Volkswagen is the latest car manufacturer to launch a scrappage scheme aimed at taking older, polluting cars off the roads.
The German car giant, said owners of older vehicles in the Euro 1-4 classifications will be able to get between £1,800 and £6,000 when trading in their cars to purchase a newer VW vehicle.
The offer, which runs from today (1 September) until 31 December 2017, will apply to all the brands in the VW stable, including Audi and Seat. Customers opting to purchase electric and hybrid vehicles will be entitled to larger discounts, VW added, as the scrappage discount could be combined with existing government grants.
However, the offer falls short of a similar scheme the car manufacturer has introduced in Germany, where customers can get a discount of up to £9,000.
A number of other car manufacturers, including Vauxhall, Hyundai, BMW and Mercedes, have launched similar schemes this year, while Ford followed suit last month.
The schemes are also understood to be aimed at reviving sales in the flagging UK car market, which recorded a 9% drop in July amid uncertainty over Brexit and a squeeze on lending. The decline came after years of consistent growth and the new car market is expected to fall by 2.6% over the course of 2017.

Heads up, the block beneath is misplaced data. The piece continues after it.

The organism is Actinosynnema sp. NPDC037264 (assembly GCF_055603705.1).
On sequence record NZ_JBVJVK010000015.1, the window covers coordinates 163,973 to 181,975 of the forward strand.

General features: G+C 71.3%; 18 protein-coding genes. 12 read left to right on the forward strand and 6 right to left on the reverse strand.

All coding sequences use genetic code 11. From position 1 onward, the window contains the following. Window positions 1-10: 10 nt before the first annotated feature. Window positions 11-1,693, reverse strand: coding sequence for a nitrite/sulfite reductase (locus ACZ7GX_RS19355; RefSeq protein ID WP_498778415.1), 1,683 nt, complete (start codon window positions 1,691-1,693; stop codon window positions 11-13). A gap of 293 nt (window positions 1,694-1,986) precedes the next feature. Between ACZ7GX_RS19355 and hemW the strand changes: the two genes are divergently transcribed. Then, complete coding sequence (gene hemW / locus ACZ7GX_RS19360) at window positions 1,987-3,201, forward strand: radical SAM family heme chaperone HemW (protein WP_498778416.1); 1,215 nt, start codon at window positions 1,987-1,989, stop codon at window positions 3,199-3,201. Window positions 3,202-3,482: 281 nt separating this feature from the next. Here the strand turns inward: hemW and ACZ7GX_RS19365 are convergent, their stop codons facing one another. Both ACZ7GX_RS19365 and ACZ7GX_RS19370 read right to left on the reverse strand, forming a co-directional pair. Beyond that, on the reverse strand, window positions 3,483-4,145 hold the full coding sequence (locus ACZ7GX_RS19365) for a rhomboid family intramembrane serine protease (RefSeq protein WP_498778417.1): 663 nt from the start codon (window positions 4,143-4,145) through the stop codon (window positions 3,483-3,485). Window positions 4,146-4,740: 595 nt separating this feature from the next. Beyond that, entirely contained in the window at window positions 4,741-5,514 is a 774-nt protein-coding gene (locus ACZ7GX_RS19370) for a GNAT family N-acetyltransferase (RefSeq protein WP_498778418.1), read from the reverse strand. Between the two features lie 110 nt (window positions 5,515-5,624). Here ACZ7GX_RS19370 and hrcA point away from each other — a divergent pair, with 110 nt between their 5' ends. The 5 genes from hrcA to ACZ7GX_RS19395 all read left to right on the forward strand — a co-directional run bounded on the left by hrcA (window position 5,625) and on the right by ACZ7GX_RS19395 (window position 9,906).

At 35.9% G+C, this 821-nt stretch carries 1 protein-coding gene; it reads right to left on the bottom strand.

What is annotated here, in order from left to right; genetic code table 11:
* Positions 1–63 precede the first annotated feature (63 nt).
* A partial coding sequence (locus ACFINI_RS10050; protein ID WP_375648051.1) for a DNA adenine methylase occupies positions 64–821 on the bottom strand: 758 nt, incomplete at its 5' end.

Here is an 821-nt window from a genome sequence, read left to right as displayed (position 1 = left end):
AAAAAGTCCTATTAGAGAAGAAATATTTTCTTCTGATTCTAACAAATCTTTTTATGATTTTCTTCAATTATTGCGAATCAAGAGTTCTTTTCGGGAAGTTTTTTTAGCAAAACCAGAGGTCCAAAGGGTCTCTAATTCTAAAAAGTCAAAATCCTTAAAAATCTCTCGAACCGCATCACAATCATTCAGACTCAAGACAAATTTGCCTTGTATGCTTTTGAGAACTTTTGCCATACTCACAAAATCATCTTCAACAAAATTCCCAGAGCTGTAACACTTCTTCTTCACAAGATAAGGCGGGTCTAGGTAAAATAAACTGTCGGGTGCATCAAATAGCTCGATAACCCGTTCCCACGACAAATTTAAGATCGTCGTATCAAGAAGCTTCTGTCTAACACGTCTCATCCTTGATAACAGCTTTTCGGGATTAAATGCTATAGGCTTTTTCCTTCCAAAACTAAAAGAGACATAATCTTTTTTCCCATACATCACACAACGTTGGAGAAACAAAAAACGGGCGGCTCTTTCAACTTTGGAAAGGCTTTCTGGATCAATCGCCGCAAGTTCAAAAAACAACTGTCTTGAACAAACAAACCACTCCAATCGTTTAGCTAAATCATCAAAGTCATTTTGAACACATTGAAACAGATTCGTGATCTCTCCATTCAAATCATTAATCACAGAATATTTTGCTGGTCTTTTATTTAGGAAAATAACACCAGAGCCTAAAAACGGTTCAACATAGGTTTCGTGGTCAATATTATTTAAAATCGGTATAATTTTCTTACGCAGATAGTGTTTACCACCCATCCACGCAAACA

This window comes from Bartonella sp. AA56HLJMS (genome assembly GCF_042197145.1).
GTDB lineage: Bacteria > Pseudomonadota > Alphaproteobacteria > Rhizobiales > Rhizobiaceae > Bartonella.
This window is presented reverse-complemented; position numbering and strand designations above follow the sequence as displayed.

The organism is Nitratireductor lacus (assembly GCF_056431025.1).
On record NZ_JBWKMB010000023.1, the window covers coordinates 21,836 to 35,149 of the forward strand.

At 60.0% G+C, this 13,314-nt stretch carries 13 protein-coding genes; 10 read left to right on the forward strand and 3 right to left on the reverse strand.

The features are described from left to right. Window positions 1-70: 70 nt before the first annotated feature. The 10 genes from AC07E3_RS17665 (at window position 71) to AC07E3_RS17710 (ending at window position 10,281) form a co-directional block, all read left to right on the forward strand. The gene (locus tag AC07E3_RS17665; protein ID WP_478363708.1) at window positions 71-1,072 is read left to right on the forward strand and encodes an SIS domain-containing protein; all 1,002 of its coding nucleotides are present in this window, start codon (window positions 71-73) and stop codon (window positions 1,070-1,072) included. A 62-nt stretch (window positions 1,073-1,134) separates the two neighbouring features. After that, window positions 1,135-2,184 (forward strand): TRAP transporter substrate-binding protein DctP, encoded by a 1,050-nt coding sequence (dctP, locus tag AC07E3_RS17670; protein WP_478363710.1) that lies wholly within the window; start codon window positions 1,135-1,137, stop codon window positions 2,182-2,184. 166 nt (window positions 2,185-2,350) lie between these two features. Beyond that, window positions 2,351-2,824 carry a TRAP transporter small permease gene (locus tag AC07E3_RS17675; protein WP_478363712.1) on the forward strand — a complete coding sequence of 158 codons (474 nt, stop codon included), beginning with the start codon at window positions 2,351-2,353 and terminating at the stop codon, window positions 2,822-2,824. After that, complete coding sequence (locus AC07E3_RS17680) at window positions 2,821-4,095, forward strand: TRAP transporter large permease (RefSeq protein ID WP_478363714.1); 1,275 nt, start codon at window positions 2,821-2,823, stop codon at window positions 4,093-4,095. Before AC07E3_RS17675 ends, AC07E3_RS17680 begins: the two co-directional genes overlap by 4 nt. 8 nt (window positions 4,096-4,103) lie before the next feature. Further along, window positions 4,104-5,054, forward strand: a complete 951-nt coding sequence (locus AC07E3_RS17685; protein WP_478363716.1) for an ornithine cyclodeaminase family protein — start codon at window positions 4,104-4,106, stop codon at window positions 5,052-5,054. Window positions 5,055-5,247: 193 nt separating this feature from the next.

VW's decision to launch a scrappage scheme comes two years after the company became embroiled in a high profile scandal related to its emissions test, which sparked a global backlash and multiple lawsuits.
At the beginning of the year, VW agreed to pay the US Justice Department $4.3bn (£3.3bn), the largest fine the American government has handed a carmaker. Six of its executives were also indicted for their role in the diesel emissions scandal that has engulfed the German carmaker for 16 months.
The penalty came after VW admitted it installed software into diesel engines on nearly 600,000 vehicles in the US that allowed the engines to turn on pollution controls during government tests and switch them off in real-world driving.
The car maker has recalled a combined 11 million vehicles worldwide, including 1.2 million in Britain.